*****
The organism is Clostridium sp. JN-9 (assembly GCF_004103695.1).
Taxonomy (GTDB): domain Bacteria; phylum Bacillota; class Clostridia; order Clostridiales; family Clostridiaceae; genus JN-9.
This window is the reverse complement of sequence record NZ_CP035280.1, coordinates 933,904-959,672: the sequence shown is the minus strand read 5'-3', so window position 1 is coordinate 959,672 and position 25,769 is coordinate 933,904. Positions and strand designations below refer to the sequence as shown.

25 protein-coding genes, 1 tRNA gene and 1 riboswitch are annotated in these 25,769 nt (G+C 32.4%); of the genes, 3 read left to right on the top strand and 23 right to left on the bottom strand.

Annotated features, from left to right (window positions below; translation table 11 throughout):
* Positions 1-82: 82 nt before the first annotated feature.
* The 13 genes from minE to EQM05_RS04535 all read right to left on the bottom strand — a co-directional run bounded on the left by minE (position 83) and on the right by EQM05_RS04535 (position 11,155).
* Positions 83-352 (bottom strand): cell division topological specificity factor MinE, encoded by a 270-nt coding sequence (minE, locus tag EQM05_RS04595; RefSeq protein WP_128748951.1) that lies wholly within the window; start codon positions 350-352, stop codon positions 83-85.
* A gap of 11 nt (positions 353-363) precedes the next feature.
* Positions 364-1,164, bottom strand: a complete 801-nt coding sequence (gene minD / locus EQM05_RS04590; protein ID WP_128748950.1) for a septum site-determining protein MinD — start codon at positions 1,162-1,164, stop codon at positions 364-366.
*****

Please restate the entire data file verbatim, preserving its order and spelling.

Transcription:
The organism is Clostridium sp. JN-9 (assembly GCF_004103695.1).
Taxonomy (GTDB): domain Bacteria; phylum Bacillota; class Clostridia; order Clostridiales; family Clostridiaceae; genus JN-9.
This window is the reverse complement of sequence record NZ_CP035280.1, coordinates 933,904-959,672: the sequence shown is the minus strand read 5'-3', so window position 1 is coordinate 959,672 and position 25,769 is coordinate 933,904. Positions and strand designations below refer to the sequence as shown.

25 protein-coding genes, 1 tRNA gene and 1 riboswitch are annotated in these 25,769 nt (G+C 32.4%); of the genes, 3 read left to right on the top strand and 23 right to left on the bottom strand.

Annotated features, from left to right (window positions below; translation table 11 throughout):
* Positions 1-82: 82 nt before the first annotated feature.
* The 13 genes from minE to EQM05_RS04535 all read right to left on the bottom strand — a co-directional run bounded on the left by minE (position 83) and on the right by EQM05_RS04535 (position 11,155).
* Positions 83-352 (bottom strand): cell division topological specificity factor MinE, encoded by a 270-nt coding sequence (minE, locus tag EQM05_RS04595; RefSeq protein WP_128748951.1) that lies wholly within the window; start codon positions 350-352, stop codon positions 83-85.
* A gap of 11 nt (positions 353-363) precedes the next feature.
* Positions 364-1,164, bottom strand: a complete 801-nt coding sequence (gene minD / locus EQM05_RS04590; protein ID WP_128748950.1) for a septum site-determining protein MinD — start codon at positions 1,162-1,164, stop codon at positions 364-366.